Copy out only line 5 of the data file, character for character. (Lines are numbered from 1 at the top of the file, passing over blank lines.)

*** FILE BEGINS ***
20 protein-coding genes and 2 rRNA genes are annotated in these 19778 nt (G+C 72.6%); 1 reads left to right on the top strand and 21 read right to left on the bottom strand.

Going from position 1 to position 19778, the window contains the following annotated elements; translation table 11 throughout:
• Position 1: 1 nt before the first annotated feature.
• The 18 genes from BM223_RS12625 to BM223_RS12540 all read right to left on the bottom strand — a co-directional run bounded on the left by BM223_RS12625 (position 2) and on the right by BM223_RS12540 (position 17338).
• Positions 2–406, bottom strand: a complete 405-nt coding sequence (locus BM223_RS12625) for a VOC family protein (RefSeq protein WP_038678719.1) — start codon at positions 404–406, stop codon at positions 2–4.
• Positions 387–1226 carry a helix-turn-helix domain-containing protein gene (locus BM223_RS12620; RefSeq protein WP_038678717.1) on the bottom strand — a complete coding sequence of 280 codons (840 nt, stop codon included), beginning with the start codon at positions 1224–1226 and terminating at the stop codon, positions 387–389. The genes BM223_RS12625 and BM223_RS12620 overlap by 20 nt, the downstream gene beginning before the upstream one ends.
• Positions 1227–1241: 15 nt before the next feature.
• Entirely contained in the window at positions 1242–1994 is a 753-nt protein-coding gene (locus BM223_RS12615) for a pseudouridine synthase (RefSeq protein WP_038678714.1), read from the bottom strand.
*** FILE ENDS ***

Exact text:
• Positions 2–406, bottom strand: a complete 405-nt coding sequence (locus BM223_RS12625) for a VOC family protein (RefSeq protein WP_038678719.1) — start codon at positions 404–406, stop codon at positions 2–4.